At a young age, I loved going to the firehouse to visit my dad. I was that child who wanted to play with all the medical equipment and learn what it did. This early fascination with pre-hospital care developed into my love for medicine today. I am thankful that I was a recipient of the LAFD Merit Scholarship because the road to medicine is a long and expensive one.
This scholarship allowed me to focus on my academics, volunteering and being a member pre-health organizations at UC San Diego. While in undergrad, I was the VP of Philanthropy in my sorority, Delta Gamma, President of a pre-med club, and volunteered at the San Diego Braille Institution. Having the scholarship, meant I had the financial stability to engage in campus opportunities rather than work full time.
After graduating from UC San Diego with a B.S. in Human Biology and minor in Theatre and Dance, I got my Advanced EMT license to gain hands-on patient experience. Working in pre-hospital and emergency room settings made me thankful for all the members of the LAFD.
Getting into the field of medicine is competitive and without the LAFD Merit Scholarship reducing my financial burden, I wouldn’t have been a competitive graduate school applicant. While working, I completed a Master of Science at San Francisco State University, bringing me one step closer to my end goal of becoming a Physician Assistant.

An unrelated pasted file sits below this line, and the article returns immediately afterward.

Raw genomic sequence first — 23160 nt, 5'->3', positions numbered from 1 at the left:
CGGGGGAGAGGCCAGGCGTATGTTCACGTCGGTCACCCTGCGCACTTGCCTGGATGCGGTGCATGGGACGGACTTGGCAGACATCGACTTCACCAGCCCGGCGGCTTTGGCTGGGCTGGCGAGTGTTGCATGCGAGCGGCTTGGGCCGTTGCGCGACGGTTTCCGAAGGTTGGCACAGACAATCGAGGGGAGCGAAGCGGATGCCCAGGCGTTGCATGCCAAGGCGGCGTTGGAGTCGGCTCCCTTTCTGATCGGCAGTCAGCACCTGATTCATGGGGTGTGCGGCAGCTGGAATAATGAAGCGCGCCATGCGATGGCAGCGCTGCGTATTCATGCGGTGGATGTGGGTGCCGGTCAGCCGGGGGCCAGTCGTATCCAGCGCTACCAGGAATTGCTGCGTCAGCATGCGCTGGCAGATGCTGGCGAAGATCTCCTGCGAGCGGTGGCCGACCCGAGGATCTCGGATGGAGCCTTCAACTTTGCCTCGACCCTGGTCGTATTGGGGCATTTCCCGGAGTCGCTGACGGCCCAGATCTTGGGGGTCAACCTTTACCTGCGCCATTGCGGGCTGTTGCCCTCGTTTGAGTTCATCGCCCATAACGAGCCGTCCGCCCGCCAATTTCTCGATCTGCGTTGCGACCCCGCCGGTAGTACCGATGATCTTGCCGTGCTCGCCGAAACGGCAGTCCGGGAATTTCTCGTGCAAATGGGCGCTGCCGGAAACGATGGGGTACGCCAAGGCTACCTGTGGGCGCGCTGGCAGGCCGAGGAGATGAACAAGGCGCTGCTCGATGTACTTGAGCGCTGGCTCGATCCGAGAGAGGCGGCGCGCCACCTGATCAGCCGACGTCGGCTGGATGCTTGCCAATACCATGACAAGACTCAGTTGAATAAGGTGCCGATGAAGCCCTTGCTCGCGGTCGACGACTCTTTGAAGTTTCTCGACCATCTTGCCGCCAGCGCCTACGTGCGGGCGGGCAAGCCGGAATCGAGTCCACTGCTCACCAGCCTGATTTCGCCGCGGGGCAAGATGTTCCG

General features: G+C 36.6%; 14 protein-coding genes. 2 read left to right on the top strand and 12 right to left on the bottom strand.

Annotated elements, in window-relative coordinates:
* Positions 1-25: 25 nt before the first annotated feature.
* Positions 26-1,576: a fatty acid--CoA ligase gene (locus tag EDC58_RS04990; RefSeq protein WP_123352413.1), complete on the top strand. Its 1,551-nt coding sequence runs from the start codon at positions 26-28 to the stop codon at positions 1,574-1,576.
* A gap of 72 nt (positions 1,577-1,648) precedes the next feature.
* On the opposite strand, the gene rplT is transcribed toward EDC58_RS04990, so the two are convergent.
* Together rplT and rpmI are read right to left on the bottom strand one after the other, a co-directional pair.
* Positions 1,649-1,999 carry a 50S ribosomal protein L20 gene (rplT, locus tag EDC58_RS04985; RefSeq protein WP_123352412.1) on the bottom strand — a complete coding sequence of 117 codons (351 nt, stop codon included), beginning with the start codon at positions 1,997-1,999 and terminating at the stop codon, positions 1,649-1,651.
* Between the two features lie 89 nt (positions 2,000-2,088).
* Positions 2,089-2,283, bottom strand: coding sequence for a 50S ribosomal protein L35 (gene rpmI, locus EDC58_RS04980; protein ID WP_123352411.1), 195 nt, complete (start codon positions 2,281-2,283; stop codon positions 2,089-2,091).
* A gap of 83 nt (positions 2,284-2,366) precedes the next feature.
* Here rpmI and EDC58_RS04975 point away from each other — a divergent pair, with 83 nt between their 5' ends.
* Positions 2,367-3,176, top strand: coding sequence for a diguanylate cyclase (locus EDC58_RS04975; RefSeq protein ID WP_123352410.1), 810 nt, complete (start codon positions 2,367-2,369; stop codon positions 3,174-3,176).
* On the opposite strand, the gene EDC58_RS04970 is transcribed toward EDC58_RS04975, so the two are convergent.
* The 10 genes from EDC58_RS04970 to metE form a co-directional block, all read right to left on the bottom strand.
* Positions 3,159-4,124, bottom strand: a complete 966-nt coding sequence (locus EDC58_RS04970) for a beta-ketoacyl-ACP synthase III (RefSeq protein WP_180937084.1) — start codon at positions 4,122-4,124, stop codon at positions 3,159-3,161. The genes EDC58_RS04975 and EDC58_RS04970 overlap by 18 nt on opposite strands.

Beginning in January of 2021, I will be attending PA school at Canisius College, in Buffalo, NY. I cannot wait to become an advanced practice provider and Trauma Surgeon PA in 2023!
"The uncertainty for teens on where to spend the next four years (or five in my case) of their life creates unnerving tension and unimaginable jitters. Add financial stresses to that, and it becomes clear why many high schoolers question if higher education is the correct choice for them.
Fortunately, I had the first dilemma sorted the day I received my tour of UC Berkeley’s campus and facilities. My high school passions of Academia and Rugby allowed me the opportunity to secure admittance into Cal, and LAFD’s Merit scholarship provided the foundational confidence boost to pursue those passions without looming financial hardships. At Cal, I received a B.A. in Economics, with a minor in Public Policy, while earning a 5-time Varsity letter competing on the University’s longest tenured athletic team, Cal Rugby. I returned for a fifth year to pursue a M.A. in Education, with a unique program titled Cultural Studies of Sports in Education, and secure Cal’s 31st National Championship in the sport. My thesis was focused on the topic of Amateurism and the structural influences it has on the educational purpose of collegiate athletics.
After graduating, I pursued a career in an excitable and highly relevant field, cybersecurity. I have been with my firm, Darktrace, for as long as I wore the Blue and Gold rugby jersey, and wake up with equal excitement every day. Working in an industry that is so dynamic has enabled me to continually learn, as well as exhibit my leadership skills developed over the years. In 2020, I relocated to Seattle to open Darktrace’s first Pacific Northwest office, where I serve as the Regional Director supporting approximately 20 employees and 300 customers.